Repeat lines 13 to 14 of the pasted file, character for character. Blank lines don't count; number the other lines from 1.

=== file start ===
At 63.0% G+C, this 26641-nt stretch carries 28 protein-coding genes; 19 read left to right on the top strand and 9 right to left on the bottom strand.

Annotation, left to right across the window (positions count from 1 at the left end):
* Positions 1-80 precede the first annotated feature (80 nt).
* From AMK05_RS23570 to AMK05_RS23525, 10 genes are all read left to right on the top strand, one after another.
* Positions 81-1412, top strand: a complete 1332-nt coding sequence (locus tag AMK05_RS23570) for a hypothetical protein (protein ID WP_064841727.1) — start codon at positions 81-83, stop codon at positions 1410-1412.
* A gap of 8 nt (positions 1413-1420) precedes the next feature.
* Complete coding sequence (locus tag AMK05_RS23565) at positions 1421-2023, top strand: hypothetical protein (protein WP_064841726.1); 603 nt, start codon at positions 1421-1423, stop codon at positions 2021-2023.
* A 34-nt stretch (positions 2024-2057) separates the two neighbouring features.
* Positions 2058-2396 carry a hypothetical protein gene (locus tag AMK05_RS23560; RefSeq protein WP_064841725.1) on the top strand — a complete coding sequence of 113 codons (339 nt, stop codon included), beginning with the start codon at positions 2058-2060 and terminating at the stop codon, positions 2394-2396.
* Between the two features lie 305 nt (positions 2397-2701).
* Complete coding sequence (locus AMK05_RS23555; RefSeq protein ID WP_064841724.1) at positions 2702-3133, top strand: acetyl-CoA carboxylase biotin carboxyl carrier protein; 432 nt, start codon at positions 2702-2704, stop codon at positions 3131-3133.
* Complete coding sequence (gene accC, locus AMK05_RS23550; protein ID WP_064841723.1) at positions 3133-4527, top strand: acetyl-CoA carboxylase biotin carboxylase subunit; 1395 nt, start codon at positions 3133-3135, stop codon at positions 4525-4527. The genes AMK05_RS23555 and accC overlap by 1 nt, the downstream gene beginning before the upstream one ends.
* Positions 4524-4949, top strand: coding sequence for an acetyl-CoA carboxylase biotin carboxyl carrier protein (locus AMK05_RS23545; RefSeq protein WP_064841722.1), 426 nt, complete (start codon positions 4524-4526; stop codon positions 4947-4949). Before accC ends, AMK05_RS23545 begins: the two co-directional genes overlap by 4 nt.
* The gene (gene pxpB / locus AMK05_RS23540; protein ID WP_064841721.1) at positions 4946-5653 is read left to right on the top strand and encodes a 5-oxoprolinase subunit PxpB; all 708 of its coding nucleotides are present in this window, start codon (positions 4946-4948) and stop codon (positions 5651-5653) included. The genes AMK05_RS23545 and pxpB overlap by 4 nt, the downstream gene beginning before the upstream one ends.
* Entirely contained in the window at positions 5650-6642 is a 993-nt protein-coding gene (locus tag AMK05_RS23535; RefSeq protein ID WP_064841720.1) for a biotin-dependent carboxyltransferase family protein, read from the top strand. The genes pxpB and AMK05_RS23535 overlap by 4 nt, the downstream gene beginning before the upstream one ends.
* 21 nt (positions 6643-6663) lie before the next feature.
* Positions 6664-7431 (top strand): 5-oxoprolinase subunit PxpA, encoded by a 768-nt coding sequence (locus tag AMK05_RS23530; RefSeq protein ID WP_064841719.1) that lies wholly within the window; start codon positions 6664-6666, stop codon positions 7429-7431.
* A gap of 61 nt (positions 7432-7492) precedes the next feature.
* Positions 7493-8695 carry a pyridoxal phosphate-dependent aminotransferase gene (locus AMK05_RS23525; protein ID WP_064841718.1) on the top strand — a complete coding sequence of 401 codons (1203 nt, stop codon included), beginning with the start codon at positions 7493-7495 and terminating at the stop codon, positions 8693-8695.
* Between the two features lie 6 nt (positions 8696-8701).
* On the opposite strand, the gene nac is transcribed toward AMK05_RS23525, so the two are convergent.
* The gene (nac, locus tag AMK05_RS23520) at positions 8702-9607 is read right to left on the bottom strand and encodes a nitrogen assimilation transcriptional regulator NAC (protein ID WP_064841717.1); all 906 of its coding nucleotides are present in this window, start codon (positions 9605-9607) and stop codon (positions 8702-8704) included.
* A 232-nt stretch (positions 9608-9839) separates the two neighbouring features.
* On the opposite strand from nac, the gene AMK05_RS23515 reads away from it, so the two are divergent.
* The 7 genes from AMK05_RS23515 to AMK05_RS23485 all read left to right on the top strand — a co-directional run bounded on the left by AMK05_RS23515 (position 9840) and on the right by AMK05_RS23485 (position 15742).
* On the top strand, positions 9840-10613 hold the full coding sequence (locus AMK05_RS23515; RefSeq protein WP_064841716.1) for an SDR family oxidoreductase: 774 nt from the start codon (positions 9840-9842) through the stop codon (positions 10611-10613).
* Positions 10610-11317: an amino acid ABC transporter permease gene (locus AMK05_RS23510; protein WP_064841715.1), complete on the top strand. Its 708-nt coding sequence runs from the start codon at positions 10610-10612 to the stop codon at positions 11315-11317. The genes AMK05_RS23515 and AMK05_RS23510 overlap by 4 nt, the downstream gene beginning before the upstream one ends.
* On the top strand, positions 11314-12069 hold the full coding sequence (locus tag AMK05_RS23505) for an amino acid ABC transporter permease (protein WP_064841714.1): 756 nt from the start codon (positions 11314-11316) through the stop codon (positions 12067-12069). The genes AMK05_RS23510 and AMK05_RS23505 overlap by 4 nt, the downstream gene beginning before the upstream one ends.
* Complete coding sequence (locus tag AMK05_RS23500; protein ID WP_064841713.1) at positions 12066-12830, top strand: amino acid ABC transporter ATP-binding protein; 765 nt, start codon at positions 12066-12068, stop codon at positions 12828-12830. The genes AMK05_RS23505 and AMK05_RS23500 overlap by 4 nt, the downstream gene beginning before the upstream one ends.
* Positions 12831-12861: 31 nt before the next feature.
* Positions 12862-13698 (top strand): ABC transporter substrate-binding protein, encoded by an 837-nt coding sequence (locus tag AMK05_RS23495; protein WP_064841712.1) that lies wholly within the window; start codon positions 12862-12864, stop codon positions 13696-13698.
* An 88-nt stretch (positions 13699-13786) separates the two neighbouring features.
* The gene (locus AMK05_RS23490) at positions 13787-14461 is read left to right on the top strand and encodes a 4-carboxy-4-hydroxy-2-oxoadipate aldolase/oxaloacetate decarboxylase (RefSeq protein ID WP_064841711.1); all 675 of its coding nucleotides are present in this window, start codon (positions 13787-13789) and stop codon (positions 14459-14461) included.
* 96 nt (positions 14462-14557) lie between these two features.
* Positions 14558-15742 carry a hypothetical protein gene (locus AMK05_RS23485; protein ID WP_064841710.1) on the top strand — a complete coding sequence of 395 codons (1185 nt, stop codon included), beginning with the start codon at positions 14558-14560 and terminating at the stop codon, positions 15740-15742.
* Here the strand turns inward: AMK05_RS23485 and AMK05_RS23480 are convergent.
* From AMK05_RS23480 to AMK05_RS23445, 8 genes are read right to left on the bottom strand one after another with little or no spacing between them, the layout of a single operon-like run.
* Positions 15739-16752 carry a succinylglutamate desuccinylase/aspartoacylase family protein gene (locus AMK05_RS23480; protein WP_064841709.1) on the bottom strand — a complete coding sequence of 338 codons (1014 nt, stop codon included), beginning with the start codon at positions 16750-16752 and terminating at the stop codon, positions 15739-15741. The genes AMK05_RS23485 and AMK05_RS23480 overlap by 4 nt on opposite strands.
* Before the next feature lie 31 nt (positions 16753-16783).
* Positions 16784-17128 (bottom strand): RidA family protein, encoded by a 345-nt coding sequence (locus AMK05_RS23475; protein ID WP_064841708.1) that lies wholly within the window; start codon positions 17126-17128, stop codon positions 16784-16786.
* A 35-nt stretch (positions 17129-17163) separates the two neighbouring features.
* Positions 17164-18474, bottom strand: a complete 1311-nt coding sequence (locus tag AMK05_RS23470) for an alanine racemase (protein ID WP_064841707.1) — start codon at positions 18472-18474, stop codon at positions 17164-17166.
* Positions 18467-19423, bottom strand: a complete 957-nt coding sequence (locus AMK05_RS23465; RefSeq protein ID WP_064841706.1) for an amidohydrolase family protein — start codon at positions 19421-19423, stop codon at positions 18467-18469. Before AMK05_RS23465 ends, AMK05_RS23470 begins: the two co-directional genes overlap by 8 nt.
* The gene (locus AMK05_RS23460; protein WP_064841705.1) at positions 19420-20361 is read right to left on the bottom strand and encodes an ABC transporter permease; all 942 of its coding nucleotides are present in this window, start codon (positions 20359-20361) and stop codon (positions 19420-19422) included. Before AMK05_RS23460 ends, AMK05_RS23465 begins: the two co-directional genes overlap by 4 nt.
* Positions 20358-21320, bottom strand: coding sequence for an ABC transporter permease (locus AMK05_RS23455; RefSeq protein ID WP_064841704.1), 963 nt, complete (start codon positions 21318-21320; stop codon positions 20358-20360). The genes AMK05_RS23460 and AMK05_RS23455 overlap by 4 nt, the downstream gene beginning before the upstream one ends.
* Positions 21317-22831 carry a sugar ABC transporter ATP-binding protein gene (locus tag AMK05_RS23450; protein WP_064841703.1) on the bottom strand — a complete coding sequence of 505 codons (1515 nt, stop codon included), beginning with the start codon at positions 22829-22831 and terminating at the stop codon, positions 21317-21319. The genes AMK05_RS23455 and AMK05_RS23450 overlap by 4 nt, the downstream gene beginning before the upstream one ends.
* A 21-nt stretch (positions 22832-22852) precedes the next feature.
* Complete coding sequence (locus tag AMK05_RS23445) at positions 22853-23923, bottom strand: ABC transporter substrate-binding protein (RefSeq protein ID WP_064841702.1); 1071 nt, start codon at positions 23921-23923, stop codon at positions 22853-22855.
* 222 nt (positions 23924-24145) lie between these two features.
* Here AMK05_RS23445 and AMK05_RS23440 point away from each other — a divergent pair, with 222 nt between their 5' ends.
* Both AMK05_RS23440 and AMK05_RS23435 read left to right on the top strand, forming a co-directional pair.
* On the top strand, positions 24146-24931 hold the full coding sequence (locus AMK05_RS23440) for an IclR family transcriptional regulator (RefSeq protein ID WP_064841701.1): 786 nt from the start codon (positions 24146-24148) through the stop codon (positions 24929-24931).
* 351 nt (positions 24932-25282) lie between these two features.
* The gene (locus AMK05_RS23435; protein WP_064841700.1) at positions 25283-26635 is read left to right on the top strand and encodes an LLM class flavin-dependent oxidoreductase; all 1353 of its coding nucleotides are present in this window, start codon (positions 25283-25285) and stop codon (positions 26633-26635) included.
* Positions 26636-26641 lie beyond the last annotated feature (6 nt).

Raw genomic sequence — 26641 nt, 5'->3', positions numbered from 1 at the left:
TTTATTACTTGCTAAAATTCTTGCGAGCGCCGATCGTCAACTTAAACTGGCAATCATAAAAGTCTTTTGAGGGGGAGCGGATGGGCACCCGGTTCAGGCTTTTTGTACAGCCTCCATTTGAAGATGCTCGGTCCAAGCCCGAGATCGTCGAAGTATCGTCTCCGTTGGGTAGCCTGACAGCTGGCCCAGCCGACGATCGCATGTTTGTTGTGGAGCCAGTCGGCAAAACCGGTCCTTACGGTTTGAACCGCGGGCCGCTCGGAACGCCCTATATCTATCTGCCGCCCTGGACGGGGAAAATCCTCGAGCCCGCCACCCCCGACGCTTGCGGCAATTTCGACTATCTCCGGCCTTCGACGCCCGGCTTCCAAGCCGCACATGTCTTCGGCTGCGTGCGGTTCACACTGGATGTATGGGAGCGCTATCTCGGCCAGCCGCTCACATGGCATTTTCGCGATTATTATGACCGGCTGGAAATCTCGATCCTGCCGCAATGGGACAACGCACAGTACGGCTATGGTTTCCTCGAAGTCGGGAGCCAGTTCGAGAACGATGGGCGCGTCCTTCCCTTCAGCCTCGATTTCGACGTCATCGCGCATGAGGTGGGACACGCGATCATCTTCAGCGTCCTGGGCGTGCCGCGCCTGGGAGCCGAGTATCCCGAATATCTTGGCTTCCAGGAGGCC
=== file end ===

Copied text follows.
* Positions 4524-4949, top strand: coding sequence for an acetyl-CoA carboxylase biotin carboxyl carrier protein (locus AMK05_RS23545; RefSeq protein WP_064841722.1), 426 nt, complete (start codon positions 4524-4526; stop codon positions 4947-4949). Before accC ends, AMK05_RS23545 begins: the two co-directional genes overlap by 4 nt.
* The gene (gene pxpB / locus AMK05_RS23540; protein ID WP_064841721.1) at positions 4946-5653 is read left to right on the top strand and encodes a 5-oxoprolinase subunit PxpB; all 708 of its coding nucleotides are present in this window, start codon (positions 4946-4948) and stop codon (positions 5651-5653) included. The genes AMK05_RS23545 and pxpB overlap by 4 nt, the downstream gene beginning before the upstream one ends.